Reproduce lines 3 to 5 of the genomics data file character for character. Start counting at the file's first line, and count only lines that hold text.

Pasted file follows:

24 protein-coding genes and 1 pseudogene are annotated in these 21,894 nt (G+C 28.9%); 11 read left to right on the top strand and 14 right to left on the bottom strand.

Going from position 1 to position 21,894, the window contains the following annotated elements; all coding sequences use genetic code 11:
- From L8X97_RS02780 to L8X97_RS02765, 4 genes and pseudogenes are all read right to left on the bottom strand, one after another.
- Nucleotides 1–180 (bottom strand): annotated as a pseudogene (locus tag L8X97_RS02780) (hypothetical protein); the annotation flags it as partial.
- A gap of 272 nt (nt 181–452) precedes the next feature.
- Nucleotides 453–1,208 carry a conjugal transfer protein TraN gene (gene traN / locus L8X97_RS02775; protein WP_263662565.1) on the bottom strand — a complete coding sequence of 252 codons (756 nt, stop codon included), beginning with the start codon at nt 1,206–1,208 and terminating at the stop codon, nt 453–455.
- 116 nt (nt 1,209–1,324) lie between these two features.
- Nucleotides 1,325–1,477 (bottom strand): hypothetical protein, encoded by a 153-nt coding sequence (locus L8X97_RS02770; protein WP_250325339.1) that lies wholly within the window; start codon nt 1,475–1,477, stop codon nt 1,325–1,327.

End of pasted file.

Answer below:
- From L8X97_RS02780 to L8X97_RS02765, 4 genes and pseudogenes are all read right to left on the bottom strand, one after another.
- Nucleotides 1–180 (bottom strand): annotated as a pseudogene (locus tag L8X97_RS02780) (hypothetical protein); the annotation flags it as partial.
- A gap of 272 nt (nt 181–452) precedes the next feature.